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Short-term vs. long-term CDs: Which is best?

Both short and long-term CDs have unique benefits for depositors.  Getty Images/iStockphoto

The Federal Reserve has been increasing the federal funds rate since early last year, and while it has unfortunately led to higher rates on mortgages, credit cards and other borrowing products, it's also had a silver lining: Higher savings rates on deposit accounts.

Just look to certificate of deposit (CD) accounts for proof. 

CDs — a type of savings tool that delivers a guaranteed return after a certain period of time — have seen rates jump considerably in recent months. In fact, many accounts are now offering rates of 5% or more. On a $5,000 deposit, that'd mean $250 earned in just 12 months. In 10 years, it'd be over $3,100.

Still, not all CDs are created equal. As you can see, returns can vary quite a bit depending on the length, or term, of the CD. Are you considering a CD account for your investing goals? Below we'll break down how to choose between short-term and long-term options.

Start exploring CD rates here now to see how much more you could be earning.

What are short-term CDs and when are they the best option?

Short-term certificate of deposit accounts typically last anywhere from three months to one year, though some banks may offer one-month options.

"These may be best for anyone who wants to stay relatively liquid," says Ron Tallou, owner of Tallou Financial Services in Troy, Michigan.

The biggest downside to short-term CDs is that they don't allow much time for growth, so your returns will be much lower than a longer-term CD could offer. 

Still, for investors who need a guaranteed return and access to their cash shortly down the road, they can be a smart choice.

"These are most suitable when you want a safe and predictable return on money you won't need immediately but may need after a short period of time," says Scott Butler, a financial planner and certified retirement counselor at Klauenberg Retirement Solutions in Laurel, Maryland. "For example, if you are going to need a down payment for a home purchase in six months, a six-month CD could be a good choice."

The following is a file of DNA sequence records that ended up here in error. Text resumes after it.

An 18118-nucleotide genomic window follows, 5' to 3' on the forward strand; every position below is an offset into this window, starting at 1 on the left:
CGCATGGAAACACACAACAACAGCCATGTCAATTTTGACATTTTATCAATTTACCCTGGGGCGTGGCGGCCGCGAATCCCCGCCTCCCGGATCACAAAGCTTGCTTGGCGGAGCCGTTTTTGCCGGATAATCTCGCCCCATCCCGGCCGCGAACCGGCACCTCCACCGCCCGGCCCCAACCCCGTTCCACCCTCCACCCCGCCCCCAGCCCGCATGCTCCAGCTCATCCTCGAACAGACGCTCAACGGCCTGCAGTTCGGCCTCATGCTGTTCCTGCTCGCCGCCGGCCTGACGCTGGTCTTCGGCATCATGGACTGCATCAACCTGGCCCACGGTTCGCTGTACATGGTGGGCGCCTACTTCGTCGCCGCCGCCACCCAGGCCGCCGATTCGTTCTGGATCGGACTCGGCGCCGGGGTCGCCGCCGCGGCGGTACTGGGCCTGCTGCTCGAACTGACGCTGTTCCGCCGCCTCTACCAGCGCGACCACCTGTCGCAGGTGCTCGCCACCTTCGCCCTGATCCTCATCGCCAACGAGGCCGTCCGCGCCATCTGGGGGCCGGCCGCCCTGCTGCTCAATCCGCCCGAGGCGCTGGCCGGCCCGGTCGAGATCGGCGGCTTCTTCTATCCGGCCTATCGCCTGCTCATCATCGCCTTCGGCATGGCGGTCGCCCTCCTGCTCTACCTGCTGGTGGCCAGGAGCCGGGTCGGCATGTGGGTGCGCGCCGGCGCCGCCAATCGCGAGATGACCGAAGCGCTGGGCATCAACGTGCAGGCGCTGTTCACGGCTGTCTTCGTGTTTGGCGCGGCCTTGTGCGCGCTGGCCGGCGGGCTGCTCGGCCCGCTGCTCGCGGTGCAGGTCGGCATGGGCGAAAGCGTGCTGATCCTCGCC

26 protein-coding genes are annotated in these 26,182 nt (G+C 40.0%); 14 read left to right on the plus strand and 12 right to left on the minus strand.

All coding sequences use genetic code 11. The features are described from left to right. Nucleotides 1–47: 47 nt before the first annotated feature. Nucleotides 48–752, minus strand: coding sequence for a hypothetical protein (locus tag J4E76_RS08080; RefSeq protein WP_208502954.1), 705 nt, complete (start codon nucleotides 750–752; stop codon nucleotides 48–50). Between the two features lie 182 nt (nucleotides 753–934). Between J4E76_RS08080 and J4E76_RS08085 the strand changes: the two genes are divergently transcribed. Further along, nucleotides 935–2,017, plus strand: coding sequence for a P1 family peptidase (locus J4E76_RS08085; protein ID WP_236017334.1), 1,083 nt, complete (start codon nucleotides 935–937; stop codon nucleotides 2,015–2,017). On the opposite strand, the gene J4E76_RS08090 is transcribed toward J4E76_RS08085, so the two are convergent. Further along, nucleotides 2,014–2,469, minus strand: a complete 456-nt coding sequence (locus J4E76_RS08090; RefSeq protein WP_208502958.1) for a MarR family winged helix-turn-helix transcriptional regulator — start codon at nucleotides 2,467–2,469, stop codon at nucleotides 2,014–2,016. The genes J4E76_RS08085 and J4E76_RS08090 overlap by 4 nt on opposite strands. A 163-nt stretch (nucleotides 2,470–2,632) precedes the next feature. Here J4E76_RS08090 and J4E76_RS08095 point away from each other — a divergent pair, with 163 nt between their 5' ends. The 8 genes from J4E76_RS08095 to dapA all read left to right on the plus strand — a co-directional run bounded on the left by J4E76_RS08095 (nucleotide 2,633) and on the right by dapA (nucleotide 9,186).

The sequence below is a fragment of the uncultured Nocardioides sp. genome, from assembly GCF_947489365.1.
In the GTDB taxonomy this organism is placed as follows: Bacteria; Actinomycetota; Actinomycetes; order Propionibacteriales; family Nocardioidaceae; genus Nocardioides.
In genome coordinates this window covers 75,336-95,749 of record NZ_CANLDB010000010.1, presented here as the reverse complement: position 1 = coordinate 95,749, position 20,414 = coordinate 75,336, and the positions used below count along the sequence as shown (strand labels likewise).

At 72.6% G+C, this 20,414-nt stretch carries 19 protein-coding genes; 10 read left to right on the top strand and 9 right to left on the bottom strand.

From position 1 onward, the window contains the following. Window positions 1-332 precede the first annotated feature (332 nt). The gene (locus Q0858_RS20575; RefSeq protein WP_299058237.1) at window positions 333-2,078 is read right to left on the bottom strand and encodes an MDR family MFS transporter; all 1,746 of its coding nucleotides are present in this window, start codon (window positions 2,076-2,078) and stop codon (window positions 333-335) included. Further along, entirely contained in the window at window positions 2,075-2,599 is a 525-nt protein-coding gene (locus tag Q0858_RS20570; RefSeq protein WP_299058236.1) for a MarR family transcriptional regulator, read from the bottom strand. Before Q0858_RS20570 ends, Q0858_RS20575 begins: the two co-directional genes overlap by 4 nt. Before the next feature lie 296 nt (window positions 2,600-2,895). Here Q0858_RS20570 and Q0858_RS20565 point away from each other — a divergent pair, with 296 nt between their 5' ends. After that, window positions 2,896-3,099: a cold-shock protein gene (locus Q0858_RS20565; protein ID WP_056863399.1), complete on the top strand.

Explore short and long-term CD options here now to see which is best for you.

What are long-term CDs and when are they the best option?

Long-term CDs typically range from three to as many as 10 years. These give your funds more time to grow, but they also tie up your cash, making it harder (and costlier) should you find yourself in an emergency. Most CDs have an early withdrawal penalty that amounts to one year or more of interest.

"The longer the term, the higher the yield, but also the fees to get your money out will be steeper," Tallou says. "If you are considering a long-term CD, make sure you have some money in savings to cover emergencies."

Long-term CDs can be a good option if you're saving for a far-off goal and are satisfied with a relatively low rate of return. Though CDs do offer a solid rate, it's often lower than you could earn with other investments, like the stock market. While riskier, the average stock market return is typically around 10% annually.

"These CDs are most suitable for investors who want to lock in a predictable interest rate," Butler says. "They may also be more attractive to investors concerned that future interest rates will decrease and that riskier investments will go down."

How to use both

You don't necessarily have to choose one term or the other. A common saving technique called CD laddering actually allows you to use both. 

"Combining short- and long-term CDs is a possibility," says Dan Casey, an investment advisor and founder at Bridgeriver Advisors in Bloomfield Hills, Michigan. "This strategy involves purchasing multiple CDs at various maturity levels, so your investment becomes fully liquid at regular intervals."

With laddering, you purchase CDs in a variety of terms. Then, as the shorter-term CDs come to maturity, you either use those returns or reinvest them in an additional CD to continue the ladder.

"In general, the longer the term of the CD, the higher the interest rate," Butler says. "Investors sometimes use a CD ladder to combine the better liquidity of shorter-term CDs with the higher interest and interest rate lock-in of longer-term CDs."

Shop around before you open a CD account

No matter which type of CD account or approach you decide on, make sure to shop around for your account. Rates and fees can vary significantly from one bank to the next, so comparing at least a few different institutions can ensure you get the best deal. You can easily compare CD options here now or via the table below.

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